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Michigan village, distillery agree to work on wastewater problem



THREE OAKS, Mich. — Officials in a small agritourism community threatening to break up a distillery are shaking hands now with the whiskey maker.

Journeyman Distillery, under a June 13 agreement with the village of Three Oaks, has two weeks to make arrangements for hauling away its wastewater for treatment. If that’s accomplished, the distillery can operate for another 90 days.

Officials during that period will consider the possibility of upgrading the village treatment plant, which is not capable right now of adequately handling the powerful wastewater from the manufacture of spirits. Village Manager Mike Greene said upgrades might cost several million dollars, but the distillery – with its restaurant and events center – means too much to the local economy to not try to work things out.

Short-term options for the distillery include trucking its wastewater 20 miles or so to a community with a better-equipped treatment plant, he said.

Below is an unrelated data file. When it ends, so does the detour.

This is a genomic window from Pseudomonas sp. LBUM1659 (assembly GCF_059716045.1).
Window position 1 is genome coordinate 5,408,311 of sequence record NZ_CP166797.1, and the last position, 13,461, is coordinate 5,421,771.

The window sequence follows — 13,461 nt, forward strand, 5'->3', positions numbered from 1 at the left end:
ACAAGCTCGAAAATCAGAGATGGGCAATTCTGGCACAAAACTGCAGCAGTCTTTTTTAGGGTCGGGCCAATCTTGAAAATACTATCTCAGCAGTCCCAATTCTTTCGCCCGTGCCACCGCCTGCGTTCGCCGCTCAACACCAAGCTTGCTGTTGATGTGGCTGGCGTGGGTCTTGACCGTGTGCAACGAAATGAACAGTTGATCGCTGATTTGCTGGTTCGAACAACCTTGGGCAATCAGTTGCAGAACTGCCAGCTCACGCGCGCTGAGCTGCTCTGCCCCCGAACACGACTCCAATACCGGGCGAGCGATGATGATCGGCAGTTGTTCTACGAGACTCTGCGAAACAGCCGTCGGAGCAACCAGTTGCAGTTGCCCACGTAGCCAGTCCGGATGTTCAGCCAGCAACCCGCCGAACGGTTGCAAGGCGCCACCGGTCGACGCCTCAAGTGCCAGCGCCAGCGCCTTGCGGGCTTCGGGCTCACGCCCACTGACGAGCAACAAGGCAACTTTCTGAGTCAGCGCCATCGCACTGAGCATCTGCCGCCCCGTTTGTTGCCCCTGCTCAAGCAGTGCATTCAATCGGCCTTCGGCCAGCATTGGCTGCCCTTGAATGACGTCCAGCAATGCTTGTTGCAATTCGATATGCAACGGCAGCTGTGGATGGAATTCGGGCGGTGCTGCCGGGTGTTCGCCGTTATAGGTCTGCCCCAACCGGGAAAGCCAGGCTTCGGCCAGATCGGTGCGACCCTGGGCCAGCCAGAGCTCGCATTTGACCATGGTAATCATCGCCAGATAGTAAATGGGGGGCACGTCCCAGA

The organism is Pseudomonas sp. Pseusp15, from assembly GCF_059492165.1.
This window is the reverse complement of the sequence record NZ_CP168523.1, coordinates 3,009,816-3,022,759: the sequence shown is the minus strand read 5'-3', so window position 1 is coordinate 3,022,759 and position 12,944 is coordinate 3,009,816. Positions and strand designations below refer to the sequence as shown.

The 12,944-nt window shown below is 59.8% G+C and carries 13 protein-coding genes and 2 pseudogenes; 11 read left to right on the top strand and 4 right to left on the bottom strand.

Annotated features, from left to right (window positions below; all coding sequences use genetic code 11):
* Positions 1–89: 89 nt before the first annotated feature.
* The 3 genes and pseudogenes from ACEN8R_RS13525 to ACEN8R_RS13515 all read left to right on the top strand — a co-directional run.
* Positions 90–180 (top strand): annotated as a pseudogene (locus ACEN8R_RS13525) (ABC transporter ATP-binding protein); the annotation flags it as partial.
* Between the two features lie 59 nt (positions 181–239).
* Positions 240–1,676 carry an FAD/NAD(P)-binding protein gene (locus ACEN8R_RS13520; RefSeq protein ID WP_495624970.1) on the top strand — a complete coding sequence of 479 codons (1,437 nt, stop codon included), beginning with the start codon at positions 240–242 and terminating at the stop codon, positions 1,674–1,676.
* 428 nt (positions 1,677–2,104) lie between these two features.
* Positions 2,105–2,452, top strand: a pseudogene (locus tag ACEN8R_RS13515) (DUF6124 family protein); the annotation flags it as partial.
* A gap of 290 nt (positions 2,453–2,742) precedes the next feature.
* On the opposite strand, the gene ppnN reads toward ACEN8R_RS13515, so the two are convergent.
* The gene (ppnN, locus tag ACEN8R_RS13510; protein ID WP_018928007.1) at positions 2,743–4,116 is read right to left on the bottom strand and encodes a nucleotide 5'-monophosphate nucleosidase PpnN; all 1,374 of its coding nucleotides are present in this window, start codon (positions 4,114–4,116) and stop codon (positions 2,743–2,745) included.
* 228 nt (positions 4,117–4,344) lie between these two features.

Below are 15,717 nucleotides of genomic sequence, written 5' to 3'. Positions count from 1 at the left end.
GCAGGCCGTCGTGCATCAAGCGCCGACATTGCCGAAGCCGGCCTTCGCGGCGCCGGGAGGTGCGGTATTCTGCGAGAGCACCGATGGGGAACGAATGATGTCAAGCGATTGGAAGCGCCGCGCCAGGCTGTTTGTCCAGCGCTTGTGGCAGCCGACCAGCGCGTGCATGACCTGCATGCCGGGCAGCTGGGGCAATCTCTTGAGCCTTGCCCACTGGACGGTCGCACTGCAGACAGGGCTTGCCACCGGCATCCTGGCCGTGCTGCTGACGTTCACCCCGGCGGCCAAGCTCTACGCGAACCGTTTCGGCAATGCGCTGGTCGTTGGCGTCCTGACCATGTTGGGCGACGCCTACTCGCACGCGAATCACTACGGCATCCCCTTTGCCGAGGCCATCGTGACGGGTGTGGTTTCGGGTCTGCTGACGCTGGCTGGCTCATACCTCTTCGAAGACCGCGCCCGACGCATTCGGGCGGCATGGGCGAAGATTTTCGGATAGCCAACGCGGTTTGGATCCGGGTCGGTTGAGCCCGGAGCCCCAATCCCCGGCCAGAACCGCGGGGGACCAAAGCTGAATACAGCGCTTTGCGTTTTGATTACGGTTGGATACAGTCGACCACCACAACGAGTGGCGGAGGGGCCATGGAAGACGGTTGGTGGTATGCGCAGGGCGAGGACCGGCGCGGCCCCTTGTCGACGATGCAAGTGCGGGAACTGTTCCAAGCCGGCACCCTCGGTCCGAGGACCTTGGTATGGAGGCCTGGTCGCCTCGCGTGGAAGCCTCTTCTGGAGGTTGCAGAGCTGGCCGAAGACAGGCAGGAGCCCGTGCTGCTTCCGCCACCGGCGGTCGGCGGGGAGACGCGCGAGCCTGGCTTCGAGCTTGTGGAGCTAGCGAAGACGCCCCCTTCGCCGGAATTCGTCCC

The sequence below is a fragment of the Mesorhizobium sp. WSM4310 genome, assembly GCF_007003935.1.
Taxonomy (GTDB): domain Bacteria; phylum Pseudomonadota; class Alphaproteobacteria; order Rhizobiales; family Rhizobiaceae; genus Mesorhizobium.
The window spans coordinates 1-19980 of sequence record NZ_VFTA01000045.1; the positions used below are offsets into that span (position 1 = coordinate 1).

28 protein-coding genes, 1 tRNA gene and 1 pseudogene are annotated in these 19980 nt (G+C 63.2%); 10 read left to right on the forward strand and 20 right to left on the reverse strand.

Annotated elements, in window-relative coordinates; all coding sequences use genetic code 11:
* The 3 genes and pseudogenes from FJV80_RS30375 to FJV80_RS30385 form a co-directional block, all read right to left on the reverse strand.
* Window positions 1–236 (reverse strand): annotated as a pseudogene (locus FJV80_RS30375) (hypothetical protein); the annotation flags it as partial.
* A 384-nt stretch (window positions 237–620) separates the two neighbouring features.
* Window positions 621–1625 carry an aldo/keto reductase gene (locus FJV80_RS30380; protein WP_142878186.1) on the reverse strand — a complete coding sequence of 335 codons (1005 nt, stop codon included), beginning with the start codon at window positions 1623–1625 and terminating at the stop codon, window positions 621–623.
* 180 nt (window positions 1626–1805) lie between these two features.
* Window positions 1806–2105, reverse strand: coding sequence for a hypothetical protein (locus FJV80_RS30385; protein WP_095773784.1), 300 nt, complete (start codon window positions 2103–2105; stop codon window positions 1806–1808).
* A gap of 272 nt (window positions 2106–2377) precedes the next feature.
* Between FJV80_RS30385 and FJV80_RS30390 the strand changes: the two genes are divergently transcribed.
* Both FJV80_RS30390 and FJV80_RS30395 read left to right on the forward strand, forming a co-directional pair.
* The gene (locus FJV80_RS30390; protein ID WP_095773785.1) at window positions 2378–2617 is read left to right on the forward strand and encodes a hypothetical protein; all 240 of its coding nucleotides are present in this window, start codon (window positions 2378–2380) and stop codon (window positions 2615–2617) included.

Treatment plant upgrades is what Journeyman owner Bill Welter has pushed for since receiving a cease-and-desist order. Had he known the waste was going to be an issue, he said he would have looked elsewhere to set up his business prior to opening here in 2010.

Greene said the alcohol-smelling wastewater kills some of the bacteria-eating microorganisms used in the cleansing process, by reducing oxygen levels in holding tanks. The result has been treated water with bacteria counts above what’s allowed by the state when released into Deer Creek.

He said no fines have been issued yet and he hopes working toward a solution will help to avoid a penalty. “We will wait and see on that,” he added.